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Northants set to double number of neighbourhood officers

Northamptonshire Police is set to double its number of neighbourhood officers in a ?major investment of resources in visible, effective local crime fighting?.
Published - 10/02/2021 By - Chloe Livadeas

The force is going from having 50 to 100 neighbourhood officers over the next 18 months, with further increases expected in the future.

They are being paid for through a combination of a rise in the police precept and money from the government’s uplift funding.

The force now has 1,367 officers, 197 more than it did four years ago, with plans to recruit a further 130 officers in the next two years.

This means the force can now increase the local neighbourhood teams without taking resources from emergency response or other specialist crime areas.

The increase in neighbourhood officers will include the latest intake of new recruits who, for the first time, will join a neighbourhood policing team straight from their initial training and spend the first part of their career as dedicated neighbourhood PCs. This will also mean for the first time the public will have direct access to named officers said chief constable Nick Adderley. 

The new officers started their basic 17-week training in January and will join their local policing team in May, when they will complete the next stage of their development working alongside an experienced neighbourhood officer.

Northamptonshire Police, Fire and Crime Commissioner Stephen Mold said: “As the voice of the public in policing and crime, I know how powerful and effective visible, local policing can be. Across the county, people tell me that they want to see this focus on the crime that really matters to them in their community.  That’s why I am so proud to be able to be part of this new focus on local, neighbourhood policing to fight crime.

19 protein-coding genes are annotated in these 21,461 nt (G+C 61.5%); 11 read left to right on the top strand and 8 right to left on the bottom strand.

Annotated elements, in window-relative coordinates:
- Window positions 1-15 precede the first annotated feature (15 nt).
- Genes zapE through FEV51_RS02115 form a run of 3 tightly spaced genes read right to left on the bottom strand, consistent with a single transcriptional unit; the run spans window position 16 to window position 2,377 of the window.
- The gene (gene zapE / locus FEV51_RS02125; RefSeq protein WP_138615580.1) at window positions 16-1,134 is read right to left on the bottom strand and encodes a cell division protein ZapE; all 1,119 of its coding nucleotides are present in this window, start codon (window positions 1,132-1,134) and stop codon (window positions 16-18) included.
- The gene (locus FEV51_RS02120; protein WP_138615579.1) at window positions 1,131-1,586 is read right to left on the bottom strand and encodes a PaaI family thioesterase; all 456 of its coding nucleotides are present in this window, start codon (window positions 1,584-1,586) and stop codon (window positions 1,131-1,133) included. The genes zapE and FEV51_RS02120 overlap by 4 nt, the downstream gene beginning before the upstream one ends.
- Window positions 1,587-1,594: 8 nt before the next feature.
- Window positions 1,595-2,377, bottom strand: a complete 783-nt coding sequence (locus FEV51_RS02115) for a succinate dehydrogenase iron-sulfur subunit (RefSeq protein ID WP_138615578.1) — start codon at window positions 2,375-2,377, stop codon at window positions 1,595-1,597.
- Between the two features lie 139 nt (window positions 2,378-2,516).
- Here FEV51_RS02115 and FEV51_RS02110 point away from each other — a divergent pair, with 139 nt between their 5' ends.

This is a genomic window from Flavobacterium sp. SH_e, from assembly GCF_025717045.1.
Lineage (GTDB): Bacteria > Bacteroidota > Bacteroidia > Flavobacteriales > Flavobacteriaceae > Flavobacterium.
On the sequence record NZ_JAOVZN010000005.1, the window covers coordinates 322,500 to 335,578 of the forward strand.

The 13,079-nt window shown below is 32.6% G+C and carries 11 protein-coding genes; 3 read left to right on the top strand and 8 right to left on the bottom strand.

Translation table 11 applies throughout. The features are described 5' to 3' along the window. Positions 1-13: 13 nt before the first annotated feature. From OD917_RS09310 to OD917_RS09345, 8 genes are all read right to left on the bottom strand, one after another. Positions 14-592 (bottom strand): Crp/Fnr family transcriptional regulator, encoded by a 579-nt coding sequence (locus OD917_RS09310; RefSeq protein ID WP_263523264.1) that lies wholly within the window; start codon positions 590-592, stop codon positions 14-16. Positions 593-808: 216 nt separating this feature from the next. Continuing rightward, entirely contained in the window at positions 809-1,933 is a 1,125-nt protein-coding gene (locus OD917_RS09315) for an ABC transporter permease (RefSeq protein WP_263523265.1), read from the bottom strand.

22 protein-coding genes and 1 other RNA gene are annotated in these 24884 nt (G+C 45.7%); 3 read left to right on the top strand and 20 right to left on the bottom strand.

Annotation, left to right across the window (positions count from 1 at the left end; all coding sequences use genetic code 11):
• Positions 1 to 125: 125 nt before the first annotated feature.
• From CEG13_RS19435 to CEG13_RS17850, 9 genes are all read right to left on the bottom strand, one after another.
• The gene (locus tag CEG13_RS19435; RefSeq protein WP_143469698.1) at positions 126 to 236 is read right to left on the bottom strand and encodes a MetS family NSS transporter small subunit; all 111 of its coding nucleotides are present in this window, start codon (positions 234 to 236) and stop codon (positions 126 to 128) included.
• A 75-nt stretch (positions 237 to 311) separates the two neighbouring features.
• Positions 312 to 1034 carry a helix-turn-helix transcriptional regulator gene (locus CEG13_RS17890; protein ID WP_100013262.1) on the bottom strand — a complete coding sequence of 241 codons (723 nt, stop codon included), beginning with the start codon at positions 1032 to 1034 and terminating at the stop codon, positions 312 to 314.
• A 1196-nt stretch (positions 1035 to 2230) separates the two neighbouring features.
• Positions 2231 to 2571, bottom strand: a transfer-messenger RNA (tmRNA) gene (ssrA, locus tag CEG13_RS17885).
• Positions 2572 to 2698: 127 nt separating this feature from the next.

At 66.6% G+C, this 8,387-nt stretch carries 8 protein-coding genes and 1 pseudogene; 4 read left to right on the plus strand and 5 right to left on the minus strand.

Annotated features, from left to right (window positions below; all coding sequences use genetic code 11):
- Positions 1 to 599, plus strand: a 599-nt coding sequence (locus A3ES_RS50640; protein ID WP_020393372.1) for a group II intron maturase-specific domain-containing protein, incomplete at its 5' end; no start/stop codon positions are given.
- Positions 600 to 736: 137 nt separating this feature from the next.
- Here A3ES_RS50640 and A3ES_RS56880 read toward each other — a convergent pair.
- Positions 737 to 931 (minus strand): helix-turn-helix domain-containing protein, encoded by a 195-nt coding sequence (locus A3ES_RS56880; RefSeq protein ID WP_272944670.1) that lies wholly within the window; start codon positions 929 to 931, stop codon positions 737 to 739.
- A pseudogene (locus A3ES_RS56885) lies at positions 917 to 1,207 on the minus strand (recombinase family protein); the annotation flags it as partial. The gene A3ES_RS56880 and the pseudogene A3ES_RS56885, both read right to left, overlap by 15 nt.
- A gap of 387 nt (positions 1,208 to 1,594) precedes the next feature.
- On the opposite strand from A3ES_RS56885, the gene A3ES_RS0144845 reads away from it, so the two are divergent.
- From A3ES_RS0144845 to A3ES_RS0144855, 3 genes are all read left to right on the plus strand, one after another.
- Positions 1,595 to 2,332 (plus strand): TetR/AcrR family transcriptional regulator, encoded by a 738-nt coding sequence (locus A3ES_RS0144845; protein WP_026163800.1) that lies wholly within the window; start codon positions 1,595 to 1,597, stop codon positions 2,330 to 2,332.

“This has been made possible thanks to the investment that local people have made through their council tax in support of Northamptonshire Police, and I am confident that people across the county will see an increased engagement with their local policing teams and be able to identify the officers who are able to deal with the issues that matter to them in their area. This local focus will strengthen the Force’s work with partners to tackle specific issues on a local level and reduce crime and anti-social behaviour.”

Nick Adderley, Northamptonshire Police chief constable, said the increase meant their vision of a “better connected, accessible, visible and contactable police service starts to become a reality”.

“This is the future of Northamptonshire Police; a force that understands, listens, anticipates, problem solves and reacts to issues at the earliest opportunity, a force which bears down heavily on those who commit crime and anti-social behaviour yet one which works with communities and individuals to divert them away from such activity where possible.

“I believe that by putting bobbies back on the beat we will provide the right connection and service, a service that the public deserves and quite rightly expects. 

“We've worked really hard to build those relationships within the communities. This will enhance and accelerate that opportunity because for the first time they're going to have named individuals who they can call their local police, they will have access numbers straight to them.

“I think that's really important - if you take that from the very lowest level of antisocial behaviour, right the way to the very highest level of counterterrorism, terrorism intelligence - history has told us that the seeds of that intelligence start in those communities.”

The force is also investing more than £100,000 in two new mobile police stations. These bespoke vehicles, which are due to be launched in April, will enable neighbourhood policing teams to provide greater support and a more visible and accessible policing service to the county’s more remote and rural communities.

CC Adderley said over the past few years PCC Mold has pushed hard on investments in technology which has allowed officers to do more and more of their j

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